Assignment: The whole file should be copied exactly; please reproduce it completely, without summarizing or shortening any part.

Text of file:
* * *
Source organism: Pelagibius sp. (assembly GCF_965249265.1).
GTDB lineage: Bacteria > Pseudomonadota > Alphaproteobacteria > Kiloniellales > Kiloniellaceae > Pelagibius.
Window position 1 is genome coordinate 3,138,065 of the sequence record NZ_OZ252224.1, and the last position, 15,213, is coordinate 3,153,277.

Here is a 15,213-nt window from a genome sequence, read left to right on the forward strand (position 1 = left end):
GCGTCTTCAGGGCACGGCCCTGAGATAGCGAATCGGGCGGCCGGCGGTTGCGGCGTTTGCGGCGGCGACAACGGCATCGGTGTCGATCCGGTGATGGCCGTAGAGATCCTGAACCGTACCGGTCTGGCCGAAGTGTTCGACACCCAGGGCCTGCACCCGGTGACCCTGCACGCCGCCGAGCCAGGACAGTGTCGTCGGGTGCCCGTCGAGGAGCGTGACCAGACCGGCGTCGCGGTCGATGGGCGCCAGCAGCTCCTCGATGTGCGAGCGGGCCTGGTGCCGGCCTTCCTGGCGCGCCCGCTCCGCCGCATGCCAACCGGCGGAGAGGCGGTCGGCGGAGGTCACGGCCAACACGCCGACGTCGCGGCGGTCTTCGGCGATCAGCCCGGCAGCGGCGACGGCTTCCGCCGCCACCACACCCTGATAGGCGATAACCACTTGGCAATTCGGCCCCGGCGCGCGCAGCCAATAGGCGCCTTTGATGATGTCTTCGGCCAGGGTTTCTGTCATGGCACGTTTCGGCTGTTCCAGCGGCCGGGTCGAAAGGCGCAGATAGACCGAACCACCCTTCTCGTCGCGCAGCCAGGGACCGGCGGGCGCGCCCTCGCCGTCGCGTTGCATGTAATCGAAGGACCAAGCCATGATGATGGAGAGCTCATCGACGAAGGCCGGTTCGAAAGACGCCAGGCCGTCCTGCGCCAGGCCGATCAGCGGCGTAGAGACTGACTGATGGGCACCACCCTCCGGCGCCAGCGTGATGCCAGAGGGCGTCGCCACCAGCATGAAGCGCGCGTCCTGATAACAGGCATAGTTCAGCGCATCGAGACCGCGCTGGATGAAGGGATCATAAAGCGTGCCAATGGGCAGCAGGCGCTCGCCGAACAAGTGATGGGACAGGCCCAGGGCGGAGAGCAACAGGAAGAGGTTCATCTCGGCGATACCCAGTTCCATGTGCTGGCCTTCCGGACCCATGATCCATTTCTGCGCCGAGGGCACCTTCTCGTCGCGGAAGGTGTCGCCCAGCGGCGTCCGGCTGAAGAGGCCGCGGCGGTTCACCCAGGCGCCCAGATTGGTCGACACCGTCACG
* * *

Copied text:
Source organism: Pelagibius sp. (assembly GCF_965249265.1).
GTDB lineage: Bacteria > Pseudomonadota > Alphaproteobacteria > Kiloniellales > Kiloniellaceae > Pelagibius.
Window position 1 is genome coordinate 3,138,065 of the sequence record NZ_OZ252224.1, and the last position, 15,213, is coordinate 3,153,277.

Here is a 15,213-nt window from a genome sequence, read left to right on the forward strand (position 1 = left end):
GCGTCTTCAGGGCACGGCCCTGAGATAGCGAATCGGGCGGCCGGCGGTTGCGGCGTTTGCGGCGGCGACAACGGCATCGGTGTCGATCCGGTGATGGCCGTAGAGATCCTGAACCGTACCGGTCTGGCCGAAGTGTTCGACACCCAGGGCCTGCACCCGGTGACCCTGCACGCCGCCGAGCCAGGACAGTGTCGTCGGGTGCCCGTCGAGGAGCGTGACCAGACCGGCGTCGCGGTCGATGGGCGCCAGCAGCTCCTCGATGTGCGAGCGGGCCTGGTGCCGGCCTTCCTGGCGCGCCCGCTCCGCCGCATGCCAACCGGCGGAGAGGCGGTCGGCGGAGGTCACGGCCAACACGCCGACGTCGCGGCGGTCTTCGGCGATCAGCCCGGCAGCGGCGACGGCTTCCGCCGCCACCACACCCTGATAGGCGATAACCACTTGGCAATTCGGCCCCGGCGCGCGCAGCCAATAGGCGCCTTTGATGATGTCTTCGGCCAGGGTTTCTGTCATGGCACGTTTCGGCTGTTCCAGCGGCCGGGTCGAAAGGCGCAGATAGACCGAACCACCCTTCTCGTCGCGCAGCCAGGGACCGGCGGGCGCGCCCTCGCCGTCGCGTTGCATGTAATCGAAGGACCAAGCCATGATGATGGAGAGCTCATCGACGAAGGCCGGTTCGAAAGACGCCAGGCCGTCCTGCGCCAGGCCGATCAGCGGCGTAGAGACTGACTGATGGGCACCACCCTCCGGCGCCAGCGTGATGCCAGAGGGCGTCGCCACCAGCATGAAGCGCGCGTCCTGATAACAGGCATAGTTCAGCGCATCGAGACCGCGCTGGATGAAGGGATCATAAAGCGTGCCAATGGGCAGCAGGCGCTCGCCGAACAAGTGATGGGACAGGCCCAGGGCGGAGAGCAACAGGAAGAGGTTCATCTCGGCGATACCCAGTTCCATGTGCTGGCCTTCCGGACCCATGATCCATTTCTGCGCCGAGGGCACCTTCTCGTCGCGGAAGGTGTCGCCCAGCGGCGTCCGGCTGAAGAGGCCGCGGCGGTTCACCCAGGCGCCCAGATTGGTCGACACCGTCACG